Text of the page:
Key Takeaways:

  • The way we work is changing forever, especially as freelance and contract gigs are becoming more and more common.
  • Fueled by changes in the makeup of the workforce, technology and some very innovative companies, trends in hiring and employment should not be ignored.
  • Explore three main disruptors changing the space, and how (as both companies and team members) we should brace ourselves.

The way we work is in the process of transformation (or maybe even in disarray). Uber, Airbnb, and other freelance gigs are becoming more common, expanding our ideas about just what it means to have a job.

A lot of these changes have been fueled by technology and the change in the makeup of the workforce; it’s easier than ever before to be a free agent and not tied to any one company, let alone one desk! Here are 3 ways that hiring and employment are being shaken up by technology.

1) Tech is disrupting WHERE you'll work.

We’ve become a connected, mobile society. We also have foldable bikes, electric skateboards, segways, and anything else you may never have imagined that gets you there faster, and that’s adding options and obstacles when it comes to what “working” looks like. The traditional workplace is giving way to open designs and co-working space. And yes, when I’m in a coworking space, I absolutely feel more energized. Technology is creating opportunities for remote work as well as freelance, and on-demand employment.

In a 2016 World Economic Forum survey, 44 percent of respondents said that they were already feeling the impact of technology on how they work, and saw flexible work as the most important driver of change for work in any industry.

Telecommuting, coworking spaces, virtual teams, freelancing and online talent platforms are all on the rise, transcending the physical boundaries of the office or factory floor and redefining the boundary between one’s job and private life in the process. Unfortunately (or fortunately), being attached to a mobile device 24 hours a day is making this even more of an addiction —rather than transformation.

Free agents

It’s estimated that around 20 percent of the U.S. workforce —or one in five workers— are independent, meaning they work on a freelance or contract basis for a variety of companies.  This is a huge shift, and it’s happened quite quickly. The number is projected to increase to around 50 percent by 2020. We’re just beginning to understand its effects on workers and on the ways that companies must adjust their hiring practices. This will also be, and should be, a major concern for companies who own office buildings. So this transformation should not just be focused on the tenant side, but also on the property side. And I hope I don’t have to say, I told you so.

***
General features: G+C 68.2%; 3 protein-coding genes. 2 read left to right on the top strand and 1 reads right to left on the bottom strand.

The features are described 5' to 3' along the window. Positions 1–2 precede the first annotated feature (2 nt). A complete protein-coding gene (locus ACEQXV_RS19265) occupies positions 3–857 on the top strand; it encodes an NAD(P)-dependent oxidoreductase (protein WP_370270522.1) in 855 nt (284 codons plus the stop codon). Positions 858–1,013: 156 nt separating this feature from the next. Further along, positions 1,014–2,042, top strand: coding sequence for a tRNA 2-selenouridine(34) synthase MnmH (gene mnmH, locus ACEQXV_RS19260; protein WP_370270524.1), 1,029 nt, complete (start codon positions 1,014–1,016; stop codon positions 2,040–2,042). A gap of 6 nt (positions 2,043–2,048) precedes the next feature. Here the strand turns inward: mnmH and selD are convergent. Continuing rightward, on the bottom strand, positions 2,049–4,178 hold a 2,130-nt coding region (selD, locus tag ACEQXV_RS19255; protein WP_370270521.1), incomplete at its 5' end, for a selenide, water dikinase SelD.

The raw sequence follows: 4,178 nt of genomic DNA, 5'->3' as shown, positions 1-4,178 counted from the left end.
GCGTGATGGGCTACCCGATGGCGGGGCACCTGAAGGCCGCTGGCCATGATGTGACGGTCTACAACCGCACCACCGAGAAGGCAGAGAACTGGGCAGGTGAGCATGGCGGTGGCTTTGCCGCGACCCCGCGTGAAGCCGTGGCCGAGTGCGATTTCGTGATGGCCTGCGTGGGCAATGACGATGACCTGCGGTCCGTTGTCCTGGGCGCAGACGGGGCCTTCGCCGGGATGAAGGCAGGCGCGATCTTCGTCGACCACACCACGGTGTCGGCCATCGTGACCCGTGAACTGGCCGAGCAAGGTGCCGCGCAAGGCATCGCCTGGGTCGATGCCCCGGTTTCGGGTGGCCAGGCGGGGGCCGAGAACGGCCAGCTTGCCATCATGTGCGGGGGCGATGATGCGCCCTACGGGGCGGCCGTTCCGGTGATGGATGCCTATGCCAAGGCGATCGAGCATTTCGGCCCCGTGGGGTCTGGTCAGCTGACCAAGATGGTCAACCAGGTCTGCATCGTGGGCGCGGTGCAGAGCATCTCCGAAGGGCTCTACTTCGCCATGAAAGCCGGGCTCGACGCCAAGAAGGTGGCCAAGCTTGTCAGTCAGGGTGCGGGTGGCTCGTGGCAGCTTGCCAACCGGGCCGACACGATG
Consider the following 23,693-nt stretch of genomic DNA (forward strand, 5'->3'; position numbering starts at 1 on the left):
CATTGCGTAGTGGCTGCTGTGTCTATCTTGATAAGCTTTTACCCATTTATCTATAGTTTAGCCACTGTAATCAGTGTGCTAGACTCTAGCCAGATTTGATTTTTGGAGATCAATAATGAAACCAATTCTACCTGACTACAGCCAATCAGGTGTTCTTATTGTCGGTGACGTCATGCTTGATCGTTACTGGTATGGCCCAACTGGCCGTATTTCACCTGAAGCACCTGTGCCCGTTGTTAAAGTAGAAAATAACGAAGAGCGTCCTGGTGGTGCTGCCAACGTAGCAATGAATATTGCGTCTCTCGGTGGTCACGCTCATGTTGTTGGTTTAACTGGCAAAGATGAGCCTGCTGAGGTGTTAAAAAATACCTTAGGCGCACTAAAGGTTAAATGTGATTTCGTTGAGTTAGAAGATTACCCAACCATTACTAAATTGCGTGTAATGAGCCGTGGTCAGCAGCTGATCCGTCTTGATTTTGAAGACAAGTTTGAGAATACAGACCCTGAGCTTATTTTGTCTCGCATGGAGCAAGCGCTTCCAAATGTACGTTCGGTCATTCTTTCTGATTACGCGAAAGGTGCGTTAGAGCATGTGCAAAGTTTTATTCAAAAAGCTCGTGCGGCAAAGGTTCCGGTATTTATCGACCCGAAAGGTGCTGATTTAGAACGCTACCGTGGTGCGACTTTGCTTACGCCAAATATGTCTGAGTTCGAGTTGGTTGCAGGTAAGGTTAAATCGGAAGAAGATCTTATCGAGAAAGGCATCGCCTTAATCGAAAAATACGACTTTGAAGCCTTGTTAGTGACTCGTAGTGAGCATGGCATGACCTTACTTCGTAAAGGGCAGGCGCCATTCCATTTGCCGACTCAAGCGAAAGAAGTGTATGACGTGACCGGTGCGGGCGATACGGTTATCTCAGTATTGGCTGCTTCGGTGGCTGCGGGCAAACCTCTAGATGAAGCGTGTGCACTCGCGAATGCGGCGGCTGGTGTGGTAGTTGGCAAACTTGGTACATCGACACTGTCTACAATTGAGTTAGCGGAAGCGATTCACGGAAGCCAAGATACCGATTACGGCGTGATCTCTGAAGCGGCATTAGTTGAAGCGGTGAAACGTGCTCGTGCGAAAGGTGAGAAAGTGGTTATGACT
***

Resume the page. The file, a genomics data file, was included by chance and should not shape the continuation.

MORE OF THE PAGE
Mobile workforce

About one in four American workers do their jobs remotely, at least some of the time.  Working from home or in the field can allow team members to use their time more productively, eliminating unreasonably long commutes as well as the associated costs and hassles.

This option is increasingly an expectation in many occupations, so employers are making it available wherever possible, in order to attract and retain talent.

2) Coworking is changing the workplace.

The coworking movement is huge, and it’s disrupting how we define “workplace.” Today there are more than 3000 coworking spaces worldwide, on every continent except Antarctica. Particularly with more temporary team members and contract workers, a fixed amount of space just doesn’t cut it for many companies. What also doesn’t cut it, is having less flexibility due to this transformation — it’s that same instant gratification coming over from how we deal with our personal lives. Co-working allows for the utilization of unused space and for more flexibility than traditional commercial leasing.

Co-working offers a lot of advantages, both for companies and their workers, including lower costs, more flexibility, increased productivity, and more opportunities for networking and collaboration.

3) The very definition of “employment” is changing.

Increasingly, there’s an emphasis on creating a “more productive” workforce by hiring on a project-by-project basis in many industries.  This can eliminate many of the costs of hiring that extend beyond payment for services rendered.  Traditionally a new team member represented costs in many areas - recruitment efforts, on-boarding costs such as supplies and training, and finally costs when the team member leaves, such as unemployment premiums, severance packages, and HR costs.

Beyond cost savings, this approach is beneficial to companies because it gives them the ability to quickly expand or contract their workforce in response to their needs and workload. This isn’t to say that the culture of these companies will remain the same. As companies transition to more flexible approaches to hiring, camaraderie among team members can not be ignored.